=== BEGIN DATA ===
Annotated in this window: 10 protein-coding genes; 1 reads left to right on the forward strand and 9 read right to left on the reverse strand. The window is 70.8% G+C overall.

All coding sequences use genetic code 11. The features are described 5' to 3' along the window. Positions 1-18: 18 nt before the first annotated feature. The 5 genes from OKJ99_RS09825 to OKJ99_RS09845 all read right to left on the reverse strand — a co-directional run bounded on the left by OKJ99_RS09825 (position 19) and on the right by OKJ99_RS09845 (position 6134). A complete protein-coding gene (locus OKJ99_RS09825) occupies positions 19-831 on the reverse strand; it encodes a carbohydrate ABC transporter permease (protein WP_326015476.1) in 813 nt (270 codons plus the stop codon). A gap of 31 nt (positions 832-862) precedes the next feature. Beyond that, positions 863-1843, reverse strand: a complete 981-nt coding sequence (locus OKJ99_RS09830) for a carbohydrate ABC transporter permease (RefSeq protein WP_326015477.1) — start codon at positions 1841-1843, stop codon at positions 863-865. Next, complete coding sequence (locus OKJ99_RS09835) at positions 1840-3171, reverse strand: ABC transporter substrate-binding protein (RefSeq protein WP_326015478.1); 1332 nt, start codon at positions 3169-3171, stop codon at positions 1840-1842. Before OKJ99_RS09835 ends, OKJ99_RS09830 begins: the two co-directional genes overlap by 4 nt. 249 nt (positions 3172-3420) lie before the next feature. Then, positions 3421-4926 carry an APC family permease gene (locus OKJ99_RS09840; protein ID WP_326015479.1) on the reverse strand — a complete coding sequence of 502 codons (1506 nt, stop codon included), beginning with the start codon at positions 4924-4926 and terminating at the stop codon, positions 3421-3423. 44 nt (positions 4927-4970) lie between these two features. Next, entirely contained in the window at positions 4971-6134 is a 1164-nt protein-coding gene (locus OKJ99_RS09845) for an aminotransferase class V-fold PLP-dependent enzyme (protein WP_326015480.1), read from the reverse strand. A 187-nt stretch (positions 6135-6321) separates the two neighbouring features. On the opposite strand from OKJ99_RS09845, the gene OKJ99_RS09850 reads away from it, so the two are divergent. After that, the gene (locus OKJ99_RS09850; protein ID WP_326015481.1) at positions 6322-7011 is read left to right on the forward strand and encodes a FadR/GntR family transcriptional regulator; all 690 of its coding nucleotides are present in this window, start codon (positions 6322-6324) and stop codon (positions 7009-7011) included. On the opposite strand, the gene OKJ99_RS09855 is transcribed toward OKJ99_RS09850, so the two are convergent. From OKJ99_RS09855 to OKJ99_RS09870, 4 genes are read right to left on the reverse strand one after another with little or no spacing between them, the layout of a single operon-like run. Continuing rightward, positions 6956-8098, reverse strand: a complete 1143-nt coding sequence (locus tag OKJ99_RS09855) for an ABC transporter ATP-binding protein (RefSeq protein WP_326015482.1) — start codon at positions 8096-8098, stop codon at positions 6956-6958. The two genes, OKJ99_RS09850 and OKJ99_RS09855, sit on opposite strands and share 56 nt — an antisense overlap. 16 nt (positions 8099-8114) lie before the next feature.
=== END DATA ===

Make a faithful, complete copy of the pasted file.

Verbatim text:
Annotated in this window: 10 protein-coding genes; 1 reads left to right on the forward strand and 9 read right to left on the reverse strand. The window is 70.8% G+C overall.

All coding sequences use genetic code 11. The features are described 5' to 3' along the window. Positions 1-18: 18 nt before the first annotated feature. The 5 genes from OKJ99_RS09825 to OKJ99_RS09845 all read right to left on the reverse strand — a co-directional run bounded on the left by OKJ99_RS09825 (position 19) and on the right by OKJ99_RS09845 (position 6134). A complete protein-coding gene (locus OKJ99_RS09825) occupies positions 19-831 on the reverse strand; it encodes a carbohydrate ABC transporter permease (protein WP_326015476.1) in 813 nt (270 codons plus the stop codon). A gap of 31 nt (positions 832-862) precedes the next feature. Beyond that, positions 863-1843, reverse strand: a complete 981-nt coding sequence (locus OKJ99_RS09830) for a carbohydrate ABC transporter permease (RefSeq protein WP_326015477.1) — start codon at positions 1841-1843, stop codon at positions 863-865. Next, complete coding sequence (locus OKJ99_RS09835) at positions 1840-3171, reverse strand: ABC transporter substrate-binding protein (RefSeq protein WP_326015478.1); 1332 nt, start codon at positions 3169-3171, stop codon at positions 1840-1842. Before OKJ99_RS09835 ends, OKJ99_RS09830 begins: the two co-directional genes overlap by 4 nt. 249 nt (positions 3172-3420) lie before the next feature. Then, positions 3421-4926 carry an APC family permease gene (locus OKJ99_RS09840; protein ID WP_326015479.1) on the reverse strand — a complete coding sequence of 502 codons (1506 nt, stop codon included), beginning with the start codon at positions 4924-4926 and terminating at the stop codon, positions 3421-3423. 44 nt (positions 4927-4970) lie between these two features. Next, entirely contained in the window at positions 4971-6134 is a 1164-nt protein-coding gene (locus OKJ99_RS09845) for an aminotransferase class V-fold PLP-dependent enzyme (protein WP_326015480.1), read from the reverse strand. A 187-nt stretch (positions 6135-6321) separates the two neighbouring features. On the opposite strand from OKJ99_RS09845, the gene OKJ99_RS09850 reads away from it, so the two are divergent. After that, the gene (locus OKJ99_RS09850; protein ID WP_326015481.1) at positions 6322-7011 is read left to right on the forward strand and encodes a FadR/GntR family transcriptional regulator; all 690 of its coding nucleotides are present in this window, start codon (positions 6322-6324) and stop codon (positions 7009-7011) included. On the opposite strand, the gene OKJ99_RS09855 is transcribed toward OKJ99_RS09850, so the two are convergent. From OKJ99_RS09855 to OKJ99_RS09870, 4 genes are read right to left on the reverse strand one after another with little or no spacing between them, the layout of a single operon-like run. Continuing rightward, positions 6956-8098, reverse strand: a complete 1143-nt coding sequence (locus tag OKJ99_RS09855) for an ABC transporter ATP-binding protein (RefSeq protein WP_326015482.1) — start codon at positions 8096-8098, stop codon at positions 6956-6958. The two genes, OKJ99_RS09850 and OKJ99_RS09855, sit on opposite strands and share 56 nt — an antisense overlap. 16 nt (positions 8099-8114) lie before the next feature.